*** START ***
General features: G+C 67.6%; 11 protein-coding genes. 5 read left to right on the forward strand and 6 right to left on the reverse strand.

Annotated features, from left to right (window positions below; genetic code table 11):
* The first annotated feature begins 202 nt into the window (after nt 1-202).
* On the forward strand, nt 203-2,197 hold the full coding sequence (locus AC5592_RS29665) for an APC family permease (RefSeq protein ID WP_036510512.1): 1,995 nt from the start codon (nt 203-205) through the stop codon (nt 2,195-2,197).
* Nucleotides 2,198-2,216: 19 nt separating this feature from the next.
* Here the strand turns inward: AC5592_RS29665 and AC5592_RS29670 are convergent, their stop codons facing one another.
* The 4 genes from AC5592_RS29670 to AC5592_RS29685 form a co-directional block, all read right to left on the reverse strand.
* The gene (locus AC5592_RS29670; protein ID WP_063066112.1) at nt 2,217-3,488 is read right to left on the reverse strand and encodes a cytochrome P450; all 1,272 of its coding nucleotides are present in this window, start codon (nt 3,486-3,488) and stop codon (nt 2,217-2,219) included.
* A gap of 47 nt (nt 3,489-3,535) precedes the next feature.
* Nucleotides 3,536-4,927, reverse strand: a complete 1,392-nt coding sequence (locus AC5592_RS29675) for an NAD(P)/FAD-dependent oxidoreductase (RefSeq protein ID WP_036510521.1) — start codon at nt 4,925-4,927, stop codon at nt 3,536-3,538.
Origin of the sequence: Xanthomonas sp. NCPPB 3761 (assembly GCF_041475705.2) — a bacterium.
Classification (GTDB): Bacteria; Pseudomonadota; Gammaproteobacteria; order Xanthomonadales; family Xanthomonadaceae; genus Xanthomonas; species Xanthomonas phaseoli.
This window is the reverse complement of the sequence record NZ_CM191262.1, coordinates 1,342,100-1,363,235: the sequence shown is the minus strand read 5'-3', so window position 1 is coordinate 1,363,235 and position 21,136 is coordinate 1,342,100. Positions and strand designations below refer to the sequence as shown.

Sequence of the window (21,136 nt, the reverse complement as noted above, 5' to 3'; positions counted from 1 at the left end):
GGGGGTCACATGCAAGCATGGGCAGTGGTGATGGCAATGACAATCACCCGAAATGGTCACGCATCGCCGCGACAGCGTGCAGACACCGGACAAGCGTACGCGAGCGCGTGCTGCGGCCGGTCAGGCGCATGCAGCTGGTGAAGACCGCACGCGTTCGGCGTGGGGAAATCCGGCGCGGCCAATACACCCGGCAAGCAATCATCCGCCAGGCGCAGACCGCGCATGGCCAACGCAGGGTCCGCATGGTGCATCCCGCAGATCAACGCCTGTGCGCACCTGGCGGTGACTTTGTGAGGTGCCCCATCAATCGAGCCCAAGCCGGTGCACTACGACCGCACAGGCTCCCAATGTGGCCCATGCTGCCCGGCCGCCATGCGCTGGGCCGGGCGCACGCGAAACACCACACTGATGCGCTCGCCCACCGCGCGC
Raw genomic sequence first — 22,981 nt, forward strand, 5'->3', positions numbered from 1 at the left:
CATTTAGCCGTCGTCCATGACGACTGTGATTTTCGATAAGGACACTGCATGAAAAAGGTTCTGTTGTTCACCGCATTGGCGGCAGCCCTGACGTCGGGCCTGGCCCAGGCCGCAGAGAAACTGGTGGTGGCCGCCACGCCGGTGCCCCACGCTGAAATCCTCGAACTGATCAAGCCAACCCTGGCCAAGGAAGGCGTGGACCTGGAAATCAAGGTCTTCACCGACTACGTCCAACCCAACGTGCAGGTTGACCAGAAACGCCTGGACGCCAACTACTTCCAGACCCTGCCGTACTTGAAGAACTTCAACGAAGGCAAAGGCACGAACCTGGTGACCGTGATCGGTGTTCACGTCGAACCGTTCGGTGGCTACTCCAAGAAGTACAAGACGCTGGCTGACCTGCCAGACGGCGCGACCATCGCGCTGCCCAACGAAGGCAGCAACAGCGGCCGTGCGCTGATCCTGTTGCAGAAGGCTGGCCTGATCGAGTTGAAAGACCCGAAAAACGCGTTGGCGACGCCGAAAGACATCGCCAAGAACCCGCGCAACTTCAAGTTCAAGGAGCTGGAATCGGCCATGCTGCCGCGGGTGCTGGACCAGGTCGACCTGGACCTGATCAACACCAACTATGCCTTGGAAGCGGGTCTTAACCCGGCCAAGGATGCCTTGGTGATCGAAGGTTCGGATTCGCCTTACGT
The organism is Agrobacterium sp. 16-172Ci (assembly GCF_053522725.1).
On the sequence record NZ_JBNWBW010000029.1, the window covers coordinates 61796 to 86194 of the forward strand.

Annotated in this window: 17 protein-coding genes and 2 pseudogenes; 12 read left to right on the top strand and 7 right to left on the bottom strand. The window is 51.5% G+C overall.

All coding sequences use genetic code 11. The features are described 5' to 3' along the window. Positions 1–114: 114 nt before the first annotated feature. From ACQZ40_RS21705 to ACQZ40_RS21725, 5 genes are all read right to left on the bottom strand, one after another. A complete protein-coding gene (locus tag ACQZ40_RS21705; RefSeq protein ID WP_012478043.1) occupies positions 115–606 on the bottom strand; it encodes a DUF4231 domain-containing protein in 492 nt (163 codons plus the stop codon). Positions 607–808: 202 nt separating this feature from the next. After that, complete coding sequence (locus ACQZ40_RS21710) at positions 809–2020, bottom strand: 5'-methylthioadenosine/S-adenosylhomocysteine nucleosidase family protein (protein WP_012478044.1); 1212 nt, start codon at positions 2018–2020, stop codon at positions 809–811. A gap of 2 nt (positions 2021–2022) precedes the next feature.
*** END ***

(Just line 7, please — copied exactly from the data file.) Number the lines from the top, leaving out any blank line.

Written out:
* The 4 genes from AC5592_RS29670 to AC5592_RS29685 form a co-directional block, all read right to left on the reverse strand.